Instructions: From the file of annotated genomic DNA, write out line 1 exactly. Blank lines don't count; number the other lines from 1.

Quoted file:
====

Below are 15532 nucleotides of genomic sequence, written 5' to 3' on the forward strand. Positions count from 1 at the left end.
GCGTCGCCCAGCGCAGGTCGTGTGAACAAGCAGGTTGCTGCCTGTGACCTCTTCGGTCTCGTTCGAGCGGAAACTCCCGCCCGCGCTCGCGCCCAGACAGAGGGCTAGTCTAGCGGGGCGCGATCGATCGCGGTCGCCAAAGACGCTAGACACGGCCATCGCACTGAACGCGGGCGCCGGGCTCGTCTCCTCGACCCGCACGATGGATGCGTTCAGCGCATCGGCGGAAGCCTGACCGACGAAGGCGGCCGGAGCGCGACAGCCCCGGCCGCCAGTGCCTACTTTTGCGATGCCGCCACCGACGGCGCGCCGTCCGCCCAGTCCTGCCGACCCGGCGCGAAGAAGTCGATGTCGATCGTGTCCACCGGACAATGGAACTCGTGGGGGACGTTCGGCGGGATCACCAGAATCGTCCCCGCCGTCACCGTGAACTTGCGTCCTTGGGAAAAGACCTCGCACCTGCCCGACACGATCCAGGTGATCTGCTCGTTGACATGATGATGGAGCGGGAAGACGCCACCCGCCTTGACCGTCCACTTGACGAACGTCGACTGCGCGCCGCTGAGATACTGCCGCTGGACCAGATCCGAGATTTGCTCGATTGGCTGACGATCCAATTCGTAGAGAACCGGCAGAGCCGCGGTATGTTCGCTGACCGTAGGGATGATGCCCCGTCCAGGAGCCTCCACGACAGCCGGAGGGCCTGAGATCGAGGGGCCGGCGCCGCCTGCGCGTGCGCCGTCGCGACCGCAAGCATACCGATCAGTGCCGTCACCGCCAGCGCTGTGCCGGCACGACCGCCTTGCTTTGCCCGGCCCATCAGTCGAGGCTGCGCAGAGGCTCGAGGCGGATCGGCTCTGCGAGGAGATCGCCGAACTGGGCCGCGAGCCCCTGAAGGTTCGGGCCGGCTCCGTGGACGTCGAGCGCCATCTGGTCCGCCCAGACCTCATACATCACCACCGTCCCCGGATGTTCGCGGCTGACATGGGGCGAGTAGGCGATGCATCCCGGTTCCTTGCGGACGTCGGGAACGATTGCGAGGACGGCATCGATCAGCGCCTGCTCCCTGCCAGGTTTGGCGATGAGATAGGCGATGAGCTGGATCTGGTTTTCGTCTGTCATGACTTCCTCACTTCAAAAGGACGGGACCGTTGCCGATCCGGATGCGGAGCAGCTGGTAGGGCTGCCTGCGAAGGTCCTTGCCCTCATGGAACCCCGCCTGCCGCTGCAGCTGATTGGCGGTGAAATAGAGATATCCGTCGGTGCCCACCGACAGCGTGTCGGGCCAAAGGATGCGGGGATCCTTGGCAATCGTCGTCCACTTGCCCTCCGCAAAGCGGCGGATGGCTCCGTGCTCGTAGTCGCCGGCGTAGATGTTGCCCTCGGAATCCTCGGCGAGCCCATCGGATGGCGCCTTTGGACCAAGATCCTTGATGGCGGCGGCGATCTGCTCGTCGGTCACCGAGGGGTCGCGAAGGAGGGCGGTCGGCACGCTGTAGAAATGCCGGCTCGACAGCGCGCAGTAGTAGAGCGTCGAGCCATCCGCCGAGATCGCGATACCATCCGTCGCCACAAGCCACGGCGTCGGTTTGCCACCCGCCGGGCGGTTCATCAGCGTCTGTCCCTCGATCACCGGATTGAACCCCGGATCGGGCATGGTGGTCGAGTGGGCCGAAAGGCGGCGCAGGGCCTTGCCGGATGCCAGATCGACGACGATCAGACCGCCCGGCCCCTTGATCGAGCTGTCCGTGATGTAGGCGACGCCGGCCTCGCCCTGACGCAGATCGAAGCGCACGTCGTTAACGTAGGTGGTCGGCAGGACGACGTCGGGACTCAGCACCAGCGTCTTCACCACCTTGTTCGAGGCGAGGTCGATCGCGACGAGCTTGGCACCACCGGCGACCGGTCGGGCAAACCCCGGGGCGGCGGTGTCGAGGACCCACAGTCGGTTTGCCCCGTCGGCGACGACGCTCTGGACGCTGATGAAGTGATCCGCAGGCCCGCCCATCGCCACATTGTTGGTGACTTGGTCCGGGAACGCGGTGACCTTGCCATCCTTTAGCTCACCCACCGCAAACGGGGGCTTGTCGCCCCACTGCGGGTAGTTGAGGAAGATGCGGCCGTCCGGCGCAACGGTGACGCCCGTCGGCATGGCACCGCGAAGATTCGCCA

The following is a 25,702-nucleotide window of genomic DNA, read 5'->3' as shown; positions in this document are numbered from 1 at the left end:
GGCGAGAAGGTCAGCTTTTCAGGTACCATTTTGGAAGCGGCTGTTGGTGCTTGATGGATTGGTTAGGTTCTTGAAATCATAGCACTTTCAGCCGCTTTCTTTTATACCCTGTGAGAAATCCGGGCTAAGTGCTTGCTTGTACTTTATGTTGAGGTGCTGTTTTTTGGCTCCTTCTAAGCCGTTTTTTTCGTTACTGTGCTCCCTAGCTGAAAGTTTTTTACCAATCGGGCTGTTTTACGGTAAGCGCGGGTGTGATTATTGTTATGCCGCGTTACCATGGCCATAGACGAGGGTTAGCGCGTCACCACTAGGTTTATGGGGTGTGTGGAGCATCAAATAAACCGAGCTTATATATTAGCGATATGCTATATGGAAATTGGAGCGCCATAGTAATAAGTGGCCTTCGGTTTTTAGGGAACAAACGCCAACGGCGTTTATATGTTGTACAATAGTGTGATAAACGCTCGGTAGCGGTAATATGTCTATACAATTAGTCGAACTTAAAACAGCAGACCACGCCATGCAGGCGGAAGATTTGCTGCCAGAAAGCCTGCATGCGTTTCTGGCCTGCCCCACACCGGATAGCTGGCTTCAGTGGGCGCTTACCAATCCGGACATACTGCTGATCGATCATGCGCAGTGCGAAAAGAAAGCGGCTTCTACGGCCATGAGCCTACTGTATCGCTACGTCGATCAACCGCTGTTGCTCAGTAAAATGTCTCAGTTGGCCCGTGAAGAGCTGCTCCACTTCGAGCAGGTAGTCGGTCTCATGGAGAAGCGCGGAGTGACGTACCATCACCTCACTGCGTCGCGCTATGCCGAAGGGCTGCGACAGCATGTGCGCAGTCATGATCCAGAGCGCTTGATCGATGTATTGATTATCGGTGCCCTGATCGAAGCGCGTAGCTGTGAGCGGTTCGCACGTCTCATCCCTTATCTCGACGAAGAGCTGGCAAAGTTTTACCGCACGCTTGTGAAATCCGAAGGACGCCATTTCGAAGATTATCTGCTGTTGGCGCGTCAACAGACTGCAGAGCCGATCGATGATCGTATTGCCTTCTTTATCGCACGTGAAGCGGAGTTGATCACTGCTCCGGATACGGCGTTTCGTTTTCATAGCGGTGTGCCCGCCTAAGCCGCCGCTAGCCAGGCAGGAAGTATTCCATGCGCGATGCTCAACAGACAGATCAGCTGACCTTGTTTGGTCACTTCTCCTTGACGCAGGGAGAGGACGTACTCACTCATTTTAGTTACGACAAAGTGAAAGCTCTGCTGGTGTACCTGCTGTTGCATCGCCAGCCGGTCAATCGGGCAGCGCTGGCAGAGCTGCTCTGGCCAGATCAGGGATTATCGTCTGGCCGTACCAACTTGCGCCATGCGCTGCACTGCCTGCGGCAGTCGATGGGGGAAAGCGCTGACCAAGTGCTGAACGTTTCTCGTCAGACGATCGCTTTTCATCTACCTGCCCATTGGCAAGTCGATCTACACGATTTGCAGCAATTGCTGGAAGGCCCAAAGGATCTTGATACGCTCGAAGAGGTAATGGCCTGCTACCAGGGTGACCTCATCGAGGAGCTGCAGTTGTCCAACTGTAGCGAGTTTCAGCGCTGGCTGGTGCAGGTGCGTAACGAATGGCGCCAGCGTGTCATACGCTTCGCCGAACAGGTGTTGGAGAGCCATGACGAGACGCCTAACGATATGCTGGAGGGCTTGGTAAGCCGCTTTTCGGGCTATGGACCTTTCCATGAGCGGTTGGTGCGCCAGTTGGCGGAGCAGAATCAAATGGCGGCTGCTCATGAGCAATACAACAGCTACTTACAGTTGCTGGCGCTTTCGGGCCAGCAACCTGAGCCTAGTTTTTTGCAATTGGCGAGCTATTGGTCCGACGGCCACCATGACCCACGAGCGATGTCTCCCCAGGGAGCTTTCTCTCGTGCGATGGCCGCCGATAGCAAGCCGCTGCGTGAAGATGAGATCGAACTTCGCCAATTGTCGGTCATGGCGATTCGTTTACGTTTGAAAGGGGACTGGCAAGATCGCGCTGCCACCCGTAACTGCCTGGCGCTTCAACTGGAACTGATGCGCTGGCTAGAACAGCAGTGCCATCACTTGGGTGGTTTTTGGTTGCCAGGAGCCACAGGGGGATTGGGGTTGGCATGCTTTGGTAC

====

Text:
Below are 15532 nucleotides of genomic sequence, written 5' to 3' on the forward strand. Positions count from 1 at the left end.